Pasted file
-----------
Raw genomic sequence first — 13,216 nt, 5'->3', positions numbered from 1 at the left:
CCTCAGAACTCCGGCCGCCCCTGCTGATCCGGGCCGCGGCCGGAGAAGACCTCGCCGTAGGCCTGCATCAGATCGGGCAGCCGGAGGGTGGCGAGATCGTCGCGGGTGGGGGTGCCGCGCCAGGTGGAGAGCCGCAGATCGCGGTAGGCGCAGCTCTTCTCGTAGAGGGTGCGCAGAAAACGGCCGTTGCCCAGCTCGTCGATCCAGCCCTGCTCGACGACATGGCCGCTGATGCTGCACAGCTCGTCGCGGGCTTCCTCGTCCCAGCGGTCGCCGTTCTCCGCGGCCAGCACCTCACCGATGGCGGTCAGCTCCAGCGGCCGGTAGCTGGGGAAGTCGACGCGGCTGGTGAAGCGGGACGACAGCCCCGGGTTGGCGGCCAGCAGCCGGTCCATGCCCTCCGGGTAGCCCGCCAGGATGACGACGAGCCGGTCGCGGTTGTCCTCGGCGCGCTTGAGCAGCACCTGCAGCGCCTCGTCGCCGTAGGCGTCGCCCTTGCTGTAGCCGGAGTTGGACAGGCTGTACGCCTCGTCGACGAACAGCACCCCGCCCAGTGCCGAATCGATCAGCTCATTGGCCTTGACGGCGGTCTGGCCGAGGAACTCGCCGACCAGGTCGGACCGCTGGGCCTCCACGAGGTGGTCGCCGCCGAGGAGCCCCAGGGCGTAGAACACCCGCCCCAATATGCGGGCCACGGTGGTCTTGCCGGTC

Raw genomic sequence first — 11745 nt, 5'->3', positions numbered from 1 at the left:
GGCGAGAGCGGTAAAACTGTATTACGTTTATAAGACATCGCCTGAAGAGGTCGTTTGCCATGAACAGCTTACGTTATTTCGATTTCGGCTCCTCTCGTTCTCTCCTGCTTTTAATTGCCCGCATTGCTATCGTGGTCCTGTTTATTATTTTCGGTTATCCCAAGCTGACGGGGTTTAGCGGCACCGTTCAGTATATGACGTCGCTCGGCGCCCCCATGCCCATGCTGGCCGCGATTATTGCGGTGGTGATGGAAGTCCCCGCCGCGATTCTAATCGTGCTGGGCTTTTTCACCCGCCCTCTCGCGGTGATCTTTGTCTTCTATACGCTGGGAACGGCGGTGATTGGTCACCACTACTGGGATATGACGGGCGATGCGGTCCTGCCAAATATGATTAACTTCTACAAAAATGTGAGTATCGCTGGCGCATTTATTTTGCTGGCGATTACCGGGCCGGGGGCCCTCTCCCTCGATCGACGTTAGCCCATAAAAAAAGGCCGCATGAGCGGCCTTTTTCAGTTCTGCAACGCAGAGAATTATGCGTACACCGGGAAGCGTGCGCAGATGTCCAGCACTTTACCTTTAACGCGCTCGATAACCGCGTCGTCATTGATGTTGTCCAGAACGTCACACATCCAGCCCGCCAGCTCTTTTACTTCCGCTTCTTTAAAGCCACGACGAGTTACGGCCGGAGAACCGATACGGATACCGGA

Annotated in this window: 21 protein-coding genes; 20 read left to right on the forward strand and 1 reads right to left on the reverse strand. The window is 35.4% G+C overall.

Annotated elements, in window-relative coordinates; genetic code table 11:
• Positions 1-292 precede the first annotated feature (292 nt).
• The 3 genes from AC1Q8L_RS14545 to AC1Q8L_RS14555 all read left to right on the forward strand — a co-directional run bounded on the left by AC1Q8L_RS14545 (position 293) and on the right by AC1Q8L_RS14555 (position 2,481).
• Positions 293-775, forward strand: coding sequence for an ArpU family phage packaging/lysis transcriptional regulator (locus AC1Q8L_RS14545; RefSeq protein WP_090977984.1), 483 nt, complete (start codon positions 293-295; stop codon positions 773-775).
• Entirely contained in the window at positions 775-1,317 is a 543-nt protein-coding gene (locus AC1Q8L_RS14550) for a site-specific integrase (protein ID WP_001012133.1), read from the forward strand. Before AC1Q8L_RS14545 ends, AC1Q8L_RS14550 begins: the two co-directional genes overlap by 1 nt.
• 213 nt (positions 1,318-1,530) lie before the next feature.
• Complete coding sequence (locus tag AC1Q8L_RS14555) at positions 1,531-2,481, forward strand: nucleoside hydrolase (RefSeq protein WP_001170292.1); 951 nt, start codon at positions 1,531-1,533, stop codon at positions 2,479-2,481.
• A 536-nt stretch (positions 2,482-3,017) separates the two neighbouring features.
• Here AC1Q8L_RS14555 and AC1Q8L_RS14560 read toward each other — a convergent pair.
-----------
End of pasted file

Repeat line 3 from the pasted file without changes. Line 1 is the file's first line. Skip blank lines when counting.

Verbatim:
Raw genomic sequence first — 11745 nt, 5'->3', positions numbered from 1 at the left: